garden reno : update 9

We knew we had to tackle this part of the garden, because it was overgrown, messy, full of stones and rubble from previous renovation works and the trees were literally being strangled by vines and brambles.The little stone wall was falling down in places, and in other places, held together only by creeping ivy. Nothing could grow at ground level because no sunlight could get to it. We look onto it from the side of our house and from our garden, and it has always been an eyesore, but there’s always been so much else to do, that it seemed a waste of time, tackling this previously.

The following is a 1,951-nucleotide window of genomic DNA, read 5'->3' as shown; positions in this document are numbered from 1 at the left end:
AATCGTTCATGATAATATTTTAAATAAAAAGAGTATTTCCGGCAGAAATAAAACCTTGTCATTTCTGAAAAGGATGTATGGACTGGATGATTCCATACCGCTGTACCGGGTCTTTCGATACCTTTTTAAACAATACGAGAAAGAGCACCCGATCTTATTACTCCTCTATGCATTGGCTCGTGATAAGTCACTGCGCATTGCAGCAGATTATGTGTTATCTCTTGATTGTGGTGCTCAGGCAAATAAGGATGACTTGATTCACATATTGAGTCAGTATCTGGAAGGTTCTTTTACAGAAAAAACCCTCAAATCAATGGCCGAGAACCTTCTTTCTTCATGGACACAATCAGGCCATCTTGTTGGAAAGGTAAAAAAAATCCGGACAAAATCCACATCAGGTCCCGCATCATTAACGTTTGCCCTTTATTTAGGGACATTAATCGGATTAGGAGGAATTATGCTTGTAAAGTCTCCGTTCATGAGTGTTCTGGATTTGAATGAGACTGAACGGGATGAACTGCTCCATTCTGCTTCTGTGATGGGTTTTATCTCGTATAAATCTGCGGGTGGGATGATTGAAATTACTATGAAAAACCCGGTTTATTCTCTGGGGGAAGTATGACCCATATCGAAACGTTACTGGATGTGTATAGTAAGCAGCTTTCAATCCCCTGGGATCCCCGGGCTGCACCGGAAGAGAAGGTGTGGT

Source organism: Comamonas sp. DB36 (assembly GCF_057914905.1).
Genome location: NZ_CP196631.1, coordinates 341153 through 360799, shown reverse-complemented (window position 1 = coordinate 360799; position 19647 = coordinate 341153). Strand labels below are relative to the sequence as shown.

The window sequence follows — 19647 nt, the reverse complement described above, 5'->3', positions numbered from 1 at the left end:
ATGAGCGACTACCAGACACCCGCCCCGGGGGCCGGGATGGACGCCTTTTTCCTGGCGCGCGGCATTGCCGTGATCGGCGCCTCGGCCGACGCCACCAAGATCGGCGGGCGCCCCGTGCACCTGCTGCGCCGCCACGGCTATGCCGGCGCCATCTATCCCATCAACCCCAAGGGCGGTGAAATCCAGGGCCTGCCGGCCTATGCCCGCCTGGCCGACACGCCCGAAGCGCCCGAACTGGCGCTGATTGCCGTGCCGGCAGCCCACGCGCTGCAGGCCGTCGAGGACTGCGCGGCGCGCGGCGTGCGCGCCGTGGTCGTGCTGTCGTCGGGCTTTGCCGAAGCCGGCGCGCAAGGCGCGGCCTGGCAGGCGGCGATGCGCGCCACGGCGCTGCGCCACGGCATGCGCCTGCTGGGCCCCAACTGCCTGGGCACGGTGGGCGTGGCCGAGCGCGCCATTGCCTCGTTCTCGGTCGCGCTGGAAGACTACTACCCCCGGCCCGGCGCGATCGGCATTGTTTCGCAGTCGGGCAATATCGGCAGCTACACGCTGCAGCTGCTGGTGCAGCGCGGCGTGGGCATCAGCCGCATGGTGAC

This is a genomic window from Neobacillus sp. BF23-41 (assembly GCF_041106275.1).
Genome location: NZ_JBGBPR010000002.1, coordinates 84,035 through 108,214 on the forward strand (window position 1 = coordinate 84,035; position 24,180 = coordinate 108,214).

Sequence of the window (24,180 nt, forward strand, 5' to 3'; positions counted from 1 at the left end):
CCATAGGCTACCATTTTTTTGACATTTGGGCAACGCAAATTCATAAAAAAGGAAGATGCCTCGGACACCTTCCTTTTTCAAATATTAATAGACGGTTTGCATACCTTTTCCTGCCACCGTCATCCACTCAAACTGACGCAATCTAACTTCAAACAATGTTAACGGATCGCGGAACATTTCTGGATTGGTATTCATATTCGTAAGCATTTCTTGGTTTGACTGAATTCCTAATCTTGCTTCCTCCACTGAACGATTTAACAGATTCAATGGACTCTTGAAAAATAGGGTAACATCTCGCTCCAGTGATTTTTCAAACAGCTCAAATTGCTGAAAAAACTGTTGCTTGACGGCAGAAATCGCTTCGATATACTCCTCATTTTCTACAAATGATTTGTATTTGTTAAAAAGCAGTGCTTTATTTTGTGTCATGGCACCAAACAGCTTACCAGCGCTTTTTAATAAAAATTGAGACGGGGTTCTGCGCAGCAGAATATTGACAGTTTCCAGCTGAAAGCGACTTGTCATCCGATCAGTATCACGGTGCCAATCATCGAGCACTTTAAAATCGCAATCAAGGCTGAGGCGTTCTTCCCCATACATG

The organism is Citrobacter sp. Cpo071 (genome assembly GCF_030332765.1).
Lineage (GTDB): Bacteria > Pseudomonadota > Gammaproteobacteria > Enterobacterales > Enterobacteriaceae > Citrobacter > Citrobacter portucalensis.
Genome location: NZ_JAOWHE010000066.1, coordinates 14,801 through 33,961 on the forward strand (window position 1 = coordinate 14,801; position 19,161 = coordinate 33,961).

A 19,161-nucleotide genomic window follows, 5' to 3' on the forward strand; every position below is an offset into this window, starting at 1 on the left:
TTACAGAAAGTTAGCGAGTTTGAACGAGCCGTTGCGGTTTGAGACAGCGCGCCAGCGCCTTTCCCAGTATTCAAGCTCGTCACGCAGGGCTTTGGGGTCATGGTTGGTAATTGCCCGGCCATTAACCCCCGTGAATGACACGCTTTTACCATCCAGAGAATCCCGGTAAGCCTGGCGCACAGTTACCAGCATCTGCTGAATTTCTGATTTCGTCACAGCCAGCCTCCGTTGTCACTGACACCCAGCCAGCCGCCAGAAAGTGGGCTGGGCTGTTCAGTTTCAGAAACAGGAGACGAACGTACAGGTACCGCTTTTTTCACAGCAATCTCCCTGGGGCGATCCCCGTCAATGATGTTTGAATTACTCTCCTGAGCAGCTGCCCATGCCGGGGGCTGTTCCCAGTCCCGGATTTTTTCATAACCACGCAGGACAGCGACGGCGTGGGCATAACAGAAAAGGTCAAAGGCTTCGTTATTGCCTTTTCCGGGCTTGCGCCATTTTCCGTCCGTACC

We also don’t actually own this piece of land. It was once mooted that we look into the purchase of it, as it’s owned by the local Opcina (local council) and they are often willing to sell parcels of land like this – but, it is actually a huge piece of land in total and would have been difficult to keep on top of, and we weren’t actually sure how we’d make use of it. But, now that we’ve finished the internal renovation, it’s been decided that we’ll tackle the bit of land closest to us. The wall was rebuilt last year – it’s now much sturdier and falls apart less frequently! We’ve also planted succulents in many of the gaps, so in the summer, it’s actually now very attractive. So, as spring has now appeared, we’ve been dividing our days between design work and garden work. The first phase of this external renovation is now complete – all of the scrubby, twiggy branches and trunks have been removed, now revealing proper clumps of trees. Vines – so strong that they were probably the kind that Tarzan swung from – have been pulled out at ground level and carefully unravelled from the trees. This was a long, hard job as we didn’t want to damage the trees, but definitely wanted the vines out. They’ve all been removed now, and chopped up as they actually make fantastic kindling for the woodburner.